The Pink Lady. Across the street from the Carson Mansion stands the nearly-as-gaudy Milton J. Carson House, affectionately known as the Pink Lady. Built as a wedding gift for his son and daughter-in-law, the home was also designed by the Newsome Brothers and built in the 1880s.
Pastels On the Plaza. One of the most popular local events, Pastels on the Plaza is held each October in the town of Arcata. Local artists create incredible, if ephemeral, works of art to benefit local charities. This is just one expression of the wonderful talent and deep appreciation of the arts to be found on the Redwood Coast. Photo by Don Forthuber.
Fishing Boat. A hard-working boat ties up at the Eureka Marina after a day of harvesting nature’s bounty from the ocean. Still very much a working seaport, Eureka’s fishing fleet adds a colorful and authentic touch to our scenic Humboldt Bay—while providing shops and restaurants with the freshest and finest seafood available. Photo by Don Forthuber.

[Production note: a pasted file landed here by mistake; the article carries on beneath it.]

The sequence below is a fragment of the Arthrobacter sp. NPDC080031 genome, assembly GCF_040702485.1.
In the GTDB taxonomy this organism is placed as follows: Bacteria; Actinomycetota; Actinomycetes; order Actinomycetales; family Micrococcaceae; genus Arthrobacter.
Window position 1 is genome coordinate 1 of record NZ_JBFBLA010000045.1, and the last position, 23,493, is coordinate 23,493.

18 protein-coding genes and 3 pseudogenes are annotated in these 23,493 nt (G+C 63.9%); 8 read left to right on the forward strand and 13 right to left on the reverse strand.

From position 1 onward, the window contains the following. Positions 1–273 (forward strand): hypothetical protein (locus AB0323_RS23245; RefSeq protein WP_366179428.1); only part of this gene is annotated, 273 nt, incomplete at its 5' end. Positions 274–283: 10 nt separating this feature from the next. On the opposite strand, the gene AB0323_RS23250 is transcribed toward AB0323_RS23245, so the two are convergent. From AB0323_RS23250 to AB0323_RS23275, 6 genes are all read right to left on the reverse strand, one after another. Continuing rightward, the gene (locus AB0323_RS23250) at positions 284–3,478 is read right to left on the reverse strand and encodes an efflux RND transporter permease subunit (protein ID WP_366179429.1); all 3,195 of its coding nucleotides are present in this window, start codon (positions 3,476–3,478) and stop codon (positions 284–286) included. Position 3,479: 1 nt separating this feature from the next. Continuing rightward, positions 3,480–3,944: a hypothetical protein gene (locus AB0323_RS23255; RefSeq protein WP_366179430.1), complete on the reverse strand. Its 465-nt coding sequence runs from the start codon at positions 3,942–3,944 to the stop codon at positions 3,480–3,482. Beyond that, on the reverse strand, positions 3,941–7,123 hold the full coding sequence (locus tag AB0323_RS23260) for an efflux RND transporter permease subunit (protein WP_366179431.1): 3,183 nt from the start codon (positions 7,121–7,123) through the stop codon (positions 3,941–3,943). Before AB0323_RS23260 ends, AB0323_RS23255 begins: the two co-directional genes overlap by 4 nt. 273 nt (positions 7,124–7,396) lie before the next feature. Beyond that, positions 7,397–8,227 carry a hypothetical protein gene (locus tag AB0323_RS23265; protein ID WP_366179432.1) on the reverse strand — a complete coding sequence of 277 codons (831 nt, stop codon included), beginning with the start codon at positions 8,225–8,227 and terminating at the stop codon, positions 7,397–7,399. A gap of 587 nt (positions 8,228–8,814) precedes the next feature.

Arcata Plaza. The commercial and social center of the university town of Arcata, the Arcata Plaza is an ideal place for strolling and chatting. The plaza is lined with a fascinating collection of shops and restaurants, and is the venue for a wide variety of fun events including Farmers Markets on summer Saturdays. In the center of the plaza, a statue of President McKinley watches benignly. Photo by Don Forthuber.
Coastal Christmas. People on the Redwood Coast dearly love the holidays, and the Christmas season brings thousands of festive lights, like these on the Carson Mansion. A popular Eureka tradition involves huge trucks, adorned with thousands of Christmas lights and decorations, parading through town while blaring "Jingle Bells" on the horn. The event has grown to over 100 vehicles and draws visitors from near and far. Photo by Don Leonard.
The Redwood Coast. The splendid drama of the California Coast is played out along 110 miles of Humboldt County coastline. In this scene, taken in north county in Redwood National Park, the redwoods meet the sea in a scene of stunning beauty, and sandy beaches invite exploring and beachcombing. Photo by Don Forthuber.